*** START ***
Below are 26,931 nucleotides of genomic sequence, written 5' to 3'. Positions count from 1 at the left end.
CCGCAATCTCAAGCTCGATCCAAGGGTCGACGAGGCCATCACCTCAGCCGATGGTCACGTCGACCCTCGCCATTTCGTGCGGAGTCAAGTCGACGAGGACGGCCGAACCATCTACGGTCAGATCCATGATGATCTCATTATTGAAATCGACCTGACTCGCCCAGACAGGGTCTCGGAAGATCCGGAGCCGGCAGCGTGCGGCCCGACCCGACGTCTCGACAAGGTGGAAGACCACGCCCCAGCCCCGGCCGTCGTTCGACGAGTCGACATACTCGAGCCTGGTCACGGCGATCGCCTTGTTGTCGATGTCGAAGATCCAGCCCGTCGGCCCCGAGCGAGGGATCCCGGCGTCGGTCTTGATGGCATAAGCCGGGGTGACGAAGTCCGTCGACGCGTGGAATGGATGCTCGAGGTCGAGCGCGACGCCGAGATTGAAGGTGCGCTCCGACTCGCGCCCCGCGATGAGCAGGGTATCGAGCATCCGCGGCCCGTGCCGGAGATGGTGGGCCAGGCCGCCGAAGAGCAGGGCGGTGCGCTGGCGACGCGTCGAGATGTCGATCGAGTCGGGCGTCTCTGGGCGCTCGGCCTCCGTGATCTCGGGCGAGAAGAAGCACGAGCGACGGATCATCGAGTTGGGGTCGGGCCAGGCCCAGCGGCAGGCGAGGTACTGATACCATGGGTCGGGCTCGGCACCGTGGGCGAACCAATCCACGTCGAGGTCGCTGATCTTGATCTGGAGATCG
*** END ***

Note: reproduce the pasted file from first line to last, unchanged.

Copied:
Below are 26,931 nucleotides of genomic sequence, written 5' to 3'. Positions count from 1 at the left end.
CCGCAATCTCAAGCTCGATCCAAGGGTCGACGAGGCCATCACCTCAGCCGATGGTCACGTCGACCCTCGCCATTTCGTGCGGAGTCAAGTCGACGAGGACGGCCGAACCATCTACGGTCAGATCCATGATGATCTCATTATTGAAATCGACCTGACTCGCCCAGACAGGGTCTCGGAAGATCCGGAGCCGGCAGCGTGCGGCCCGACCCGACGTCTCGACAAGGTGGAAGACCACGCCCCAGCCCCGGCCGTCGTTCGACGAGTCGACATACTCGAGCCTGGTCACGGCGATCGCCTTGTTGTCGATGTCGAAGATCCAGCCCGTCGGCCCCGAGCGAGGGATCCCGGCGTCGGTCTTGATGGCATAAGCCGGGGTGACGAAGTCCGTCGACGCGTGGAATGGATGCTCGAGGTCGAGCGCGACGCCGAGATTGAAGGTGCGCTCCGACTCGCGCCCCGCGATGAGCAGGGTATCGAGCATCCGCGGCCCGTGCCGGAGATGGTGGGCCAGGCCGCCGAAGAGCAGGGCGGTGCGCTGGCGACGCGTCGAGATGTCGATCGAGTCGGGCGTCTCTGGGCGCTCGGCCTCCGTGATCTCGGGCGAGAAGAAGCACGAGCGACGGATCATCGAGTTGGGGTCGGGCCAGGCCCAGCGGCAGGCGAGGTACTGATACCATGGGTCGGGCTCGGCACCGTGGGCGAACCAATCCACGTCGAGGTCGCTGATCTTGATCTGGAGATCG